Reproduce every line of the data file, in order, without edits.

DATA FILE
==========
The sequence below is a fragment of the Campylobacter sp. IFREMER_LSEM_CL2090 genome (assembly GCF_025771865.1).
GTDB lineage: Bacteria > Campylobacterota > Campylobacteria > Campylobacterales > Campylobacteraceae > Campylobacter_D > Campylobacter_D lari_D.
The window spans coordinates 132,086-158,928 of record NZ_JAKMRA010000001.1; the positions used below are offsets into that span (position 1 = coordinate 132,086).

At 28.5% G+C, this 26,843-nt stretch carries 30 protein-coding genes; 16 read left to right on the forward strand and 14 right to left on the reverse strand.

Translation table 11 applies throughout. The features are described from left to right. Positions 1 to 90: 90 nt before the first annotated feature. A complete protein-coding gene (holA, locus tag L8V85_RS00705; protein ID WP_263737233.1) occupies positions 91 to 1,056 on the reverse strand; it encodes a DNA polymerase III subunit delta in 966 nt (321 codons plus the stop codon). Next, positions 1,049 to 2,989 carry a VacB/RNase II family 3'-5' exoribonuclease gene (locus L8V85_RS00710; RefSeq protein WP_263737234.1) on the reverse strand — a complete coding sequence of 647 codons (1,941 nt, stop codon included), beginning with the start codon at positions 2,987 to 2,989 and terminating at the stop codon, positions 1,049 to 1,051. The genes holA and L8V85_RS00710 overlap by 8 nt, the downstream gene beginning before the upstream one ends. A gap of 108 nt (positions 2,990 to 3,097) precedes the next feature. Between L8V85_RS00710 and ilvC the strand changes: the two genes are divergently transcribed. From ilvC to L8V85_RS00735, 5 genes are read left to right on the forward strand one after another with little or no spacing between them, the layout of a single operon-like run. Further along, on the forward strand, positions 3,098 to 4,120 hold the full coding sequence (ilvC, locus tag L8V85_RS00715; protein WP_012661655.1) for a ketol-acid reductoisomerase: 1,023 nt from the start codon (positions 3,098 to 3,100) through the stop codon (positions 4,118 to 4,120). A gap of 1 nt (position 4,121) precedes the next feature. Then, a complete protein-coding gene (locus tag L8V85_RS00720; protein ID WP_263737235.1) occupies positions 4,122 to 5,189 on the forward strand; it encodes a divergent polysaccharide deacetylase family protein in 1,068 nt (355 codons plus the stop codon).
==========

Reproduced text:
The sequence below is a fragment of the Campylobacter sp. IFREMER_LSEM_CL2090 genome (assembly GCF_025771865.1).
GTDB lineage: Bacteria > Campylobacterota > Campylobacteria > Campylobacterales > Campylobacteraceae > Campylobacter_D > Campylobacter_D lari_D.
The window spans coordinates 132,086-158,928 of record NZ_JAKMRA010000001.1; the positions used below are offsets into that span (position 1 = coordinate 132,086).

At 28.5% G+C, this 26,843-nt stretch carries 30 protein-coding genes; 16 read left to right on the forward strand and 14 right to left on the reverse strand.

Translation table 11 applies throughout. The features are described from left to right. Positions 1 to 90: 90 nt before the first annotated feature. A complete protein-coding gene (holA, locus tag L8V85_RS00705; protein ID WP_263737233.1) occupies positions 91 to 1,056 on the reverse strand; it encodes a DNA polymerase III subunit delta in 966 nt (321 codons plus the stop codon). Next, positions 1,049 to 2,989 carry a VacB/RNase II family 3'-5' exoribonuclease gene (locus L8V85_RS00710; RefSeq protein WP_263737234.1) on the reverse strand — a complete coding sequence of 647 codons (1,941 nt, stop codon included), beginning with the start codon at positions 2,987 to 2,989 and terminating at the stop codon, positions 1,049 to 1,051. The genes holA and L8V85_RS00710 overlap by 8 nt, the downstream gene beginning before the upstream one ends. A gap of 108 nt (positions 2,990 to 3,097) precedes the next feature. Between L8V85_RS00710 and ilvC the strand changes: the two genes are divergently transcribed. From ilvC to L8V85_RS00735, 5 genes are read left to right on the forward strand one after another with little or no spacing between them, the layout of a single operon-like run. Further along, on the forward strand, positions 3,098 to 4,120 hold the full coding sequence (ilvC, locus tag L8V85_RS00715; protein WP_012661655.1) for a ketol-acid reductoisomerase: 1,023 nt from the start codon (positions 3,098 to 3,100) through the stop codon (positions 4,118 to 4,120). A gap of 1 nt (position 4,121) precedes the next feature. Then, a complete protein-coding gene (locus tag L8V85_RS00720; protein ID WP_263737235.1) occupies positions 4,122 to 5,189 on the forward strand; it encodes a divergent polysaccharide deacetylase family protein in 1,068 nt (355 codons plus the stop codon).